Life insurance is something you should consider when it comes to protecting you and your family. It gives you peace of mind knowing your family will be looked after if something happens to you. Putting together a solid life insurance plan requires a basic understanding of the tax implications for different life insurances. It’s important to find what’s right for you in terms of financial protection and tax impact.
Types of life insurances
There are 4 types of life insurances:
- Death cover (otherwise known as life cover or term life insurance) – provides the beneficiary with a payout if the insured passes away.
- Total and permanent disability (TPD) cover – provides a payout if the insured becomes permanently disabled.
- Trauma cover – insures against serious illness or injury.
- Income protection – the insured is paid a monthly benefit during the time which they are unable to work due to illness or injury.
Can I claim a tax deduction for my life insurance premiums?
Not all life insurance premiums are tax deductible. Where you hold your insurance policy will determine if deductions are allowed. If your life policy is held inside your super fund, the premiums are generally tax deductible because you’re paying with pre-tax income. Your super fund claims the deduction which is then passed onto you.
For death cover and TPD policies of a personal nature that are held outside of super, the premiums are not tax deductible. However, income protection is fully tax deductible regardless of where it’s held.
Premiums for trauma cover are not tax deductible. This type of insurance is not held inside super funds because access to proceeds is restricted.
Should I hold life insurance in my super fund?
Being able to claim tax deductions doesn’t always mean it’s the best option for your situation. You should also consider other factors such as:
- Convenience (if a default cover is available).
- Cost and affordability.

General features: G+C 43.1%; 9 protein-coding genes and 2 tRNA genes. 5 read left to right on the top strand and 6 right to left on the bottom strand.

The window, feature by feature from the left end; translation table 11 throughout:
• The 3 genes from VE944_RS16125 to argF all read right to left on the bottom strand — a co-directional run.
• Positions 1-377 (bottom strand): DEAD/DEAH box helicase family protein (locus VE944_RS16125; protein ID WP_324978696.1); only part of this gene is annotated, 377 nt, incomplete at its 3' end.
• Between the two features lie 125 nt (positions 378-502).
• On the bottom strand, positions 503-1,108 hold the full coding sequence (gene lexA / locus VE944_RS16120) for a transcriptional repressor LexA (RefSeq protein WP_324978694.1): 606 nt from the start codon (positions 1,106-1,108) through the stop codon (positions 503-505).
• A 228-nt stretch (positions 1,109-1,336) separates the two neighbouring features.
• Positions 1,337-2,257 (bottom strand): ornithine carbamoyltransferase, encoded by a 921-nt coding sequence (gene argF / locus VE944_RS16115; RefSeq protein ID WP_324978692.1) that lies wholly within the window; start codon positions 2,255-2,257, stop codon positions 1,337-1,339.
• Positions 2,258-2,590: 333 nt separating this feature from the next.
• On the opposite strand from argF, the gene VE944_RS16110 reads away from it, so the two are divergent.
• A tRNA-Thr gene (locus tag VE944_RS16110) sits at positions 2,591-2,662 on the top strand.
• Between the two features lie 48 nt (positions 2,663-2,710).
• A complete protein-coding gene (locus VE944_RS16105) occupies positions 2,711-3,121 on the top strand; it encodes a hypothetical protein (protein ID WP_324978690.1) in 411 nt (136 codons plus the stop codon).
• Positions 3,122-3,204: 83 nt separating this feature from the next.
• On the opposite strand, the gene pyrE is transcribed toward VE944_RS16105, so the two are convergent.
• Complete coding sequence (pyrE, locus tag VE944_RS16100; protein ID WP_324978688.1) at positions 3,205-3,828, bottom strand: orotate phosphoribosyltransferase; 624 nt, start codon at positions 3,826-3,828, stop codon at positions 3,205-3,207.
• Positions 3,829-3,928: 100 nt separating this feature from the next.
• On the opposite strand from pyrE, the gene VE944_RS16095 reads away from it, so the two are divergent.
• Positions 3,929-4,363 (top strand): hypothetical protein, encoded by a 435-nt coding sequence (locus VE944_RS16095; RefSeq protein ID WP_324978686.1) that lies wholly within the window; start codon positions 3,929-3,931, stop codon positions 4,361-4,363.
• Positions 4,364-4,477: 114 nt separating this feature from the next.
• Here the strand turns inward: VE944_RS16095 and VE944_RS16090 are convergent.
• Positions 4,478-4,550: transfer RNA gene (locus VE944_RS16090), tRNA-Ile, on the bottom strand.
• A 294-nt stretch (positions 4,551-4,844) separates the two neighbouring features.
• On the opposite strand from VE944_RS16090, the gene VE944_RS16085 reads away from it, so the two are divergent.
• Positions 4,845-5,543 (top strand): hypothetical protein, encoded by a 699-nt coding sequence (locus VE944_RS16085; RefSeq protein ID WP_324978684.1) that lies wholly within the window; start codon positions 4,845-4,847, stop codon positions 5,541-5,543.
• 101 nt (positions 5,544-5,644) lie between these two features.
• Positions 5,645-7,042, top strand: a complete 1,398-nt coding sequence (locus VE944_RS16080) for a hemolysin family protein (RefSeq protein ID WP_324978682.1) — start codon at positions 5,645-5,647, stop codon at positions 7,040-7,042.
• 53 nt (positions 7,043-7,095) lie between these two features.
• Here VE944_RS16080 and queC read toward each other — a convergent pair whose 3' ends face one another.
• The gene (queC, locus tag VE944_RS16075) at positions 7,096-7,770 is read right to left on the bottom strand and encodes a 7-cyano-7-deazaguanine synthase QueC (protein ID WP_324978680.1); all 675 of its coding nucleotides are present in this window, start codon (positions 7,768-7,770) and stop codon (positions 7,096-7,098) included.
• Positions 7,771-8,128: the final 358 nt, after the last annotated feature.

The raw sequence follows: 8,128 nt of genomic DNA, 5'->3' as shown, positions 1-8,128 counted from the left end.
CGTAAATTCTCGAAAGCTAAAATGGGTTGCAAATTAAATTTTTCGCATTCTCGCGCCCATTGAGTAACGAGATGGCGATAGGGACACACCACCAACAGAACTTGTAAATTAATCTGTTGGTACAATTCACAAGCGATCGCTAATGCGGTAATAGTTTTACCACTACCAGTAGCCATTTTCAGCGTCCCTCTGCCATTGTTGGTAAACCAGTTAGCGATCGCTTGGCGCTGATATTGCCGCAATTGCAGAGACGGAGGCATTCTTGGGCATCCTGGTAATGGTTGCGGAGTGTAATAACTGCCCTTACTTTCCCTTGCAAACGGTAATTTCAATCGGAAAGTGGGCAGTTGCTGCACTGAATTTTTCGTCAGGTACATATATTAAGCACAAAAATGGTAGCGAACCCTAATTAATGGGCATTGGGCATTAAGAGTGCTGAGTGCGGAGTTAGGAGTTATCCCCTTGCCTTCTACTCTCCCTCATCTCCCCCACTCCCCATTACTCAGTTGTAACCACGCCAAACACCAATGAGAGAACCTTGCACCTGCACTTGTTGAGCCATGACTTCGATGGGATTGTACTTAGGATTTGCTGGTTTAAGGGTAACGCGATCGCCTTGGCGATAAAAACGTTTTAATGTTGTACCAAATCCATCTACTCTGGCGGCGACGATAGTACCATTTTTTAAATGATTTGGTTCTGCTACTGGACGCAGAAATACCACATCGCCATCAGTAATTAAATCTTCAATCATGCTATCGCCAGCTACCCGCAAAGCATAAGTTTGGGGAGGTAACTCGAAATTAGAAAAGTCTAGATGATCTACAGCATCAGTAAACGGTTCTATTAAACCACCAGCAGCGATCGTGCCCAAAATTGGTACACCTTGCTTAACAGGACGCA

- Your marginal tax rate.
- Estate planning.
- Your retirement needs.
For some individuals, it can be beneficial to hold insurances inside super. If available, choosing the default insurance option means less hassle and paperwork. The cost is reduced because you’re paying with pre-tax income. You may also pay less if super funds have access to discounted prices from purchasing policies in bulk. Your cashflow is not affected since you don’t need to make payments using your personal savings. However, it’s best to speak to a financial advisor regarding the suitability of the default cover inside super. According to the Underinsurance in Australia 2015 report from Rice Warner, you risk being underinsured as your family composition changes.
If you’re a high income earner, consider taking out income protection outside of super. You’ll get a greater tax benefit if your marginal tax rate is over the 15% tax rate for super.
The assets in your super account aren’t covered by your will. Keep in mind that if your policy is held inside super, your insurance proceeds will be paid into super. So unless you’ve provided a valid binding beneficiary nomination to your super fund, the fund trustee also has a say over who gets your benefit.
Paying your insurances with super can reduce the amount of money you’ll have for retirement. This can have a negative impact on your lifestyle in later years. You may need to consider increasing your super contributions to cover the cost of your insurance premiums.
Are insurance payouts taxable?
The tax treatment of payouts will depend on the following:
- Who receives the proceeds – is it a dependent or non-dependent of the insured?
- Is the payout taken as a lump sum or pension?
Payouts made to dependent beneficiaries are generally not taxed. This includes:
- Children under 18 years old.
- A person who was financially dependent on the insured.
For non-dependent beneficiaries, payouts are generally subject to tax. As for income protection, the benefits received are taxable.
A comprehensive life insurance strategy requires careful planning because getting it wrong can be financially and emotionally costly. Contact Moiler for more information on how life insurances impact your tax, retirement, and estate planning before committing or making changes to your policies.
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This document has been prepared by Moiler Partners, an Authorised Representative of Count Financial Limited ABN 19 001 974 625; AFSL 227232 (“Count”) a wholly-owned, non-guaranteed subsidiary of Commonwealth Bank of Australia ABN 48 123 123 124 and is for general information only. The presentation has been prepared without taking into account your personal objectives, financial situation or needs. You should assess whether the information is appropriate for your needs and consider talking to a Count Authorised Representative before making any investment decision. The relevant PDS should be considered before making a decision about any financial product. The information is provided as an information service only and does not constitute financial product advice and should not be relied upon as financial product advice. 23 December 2019.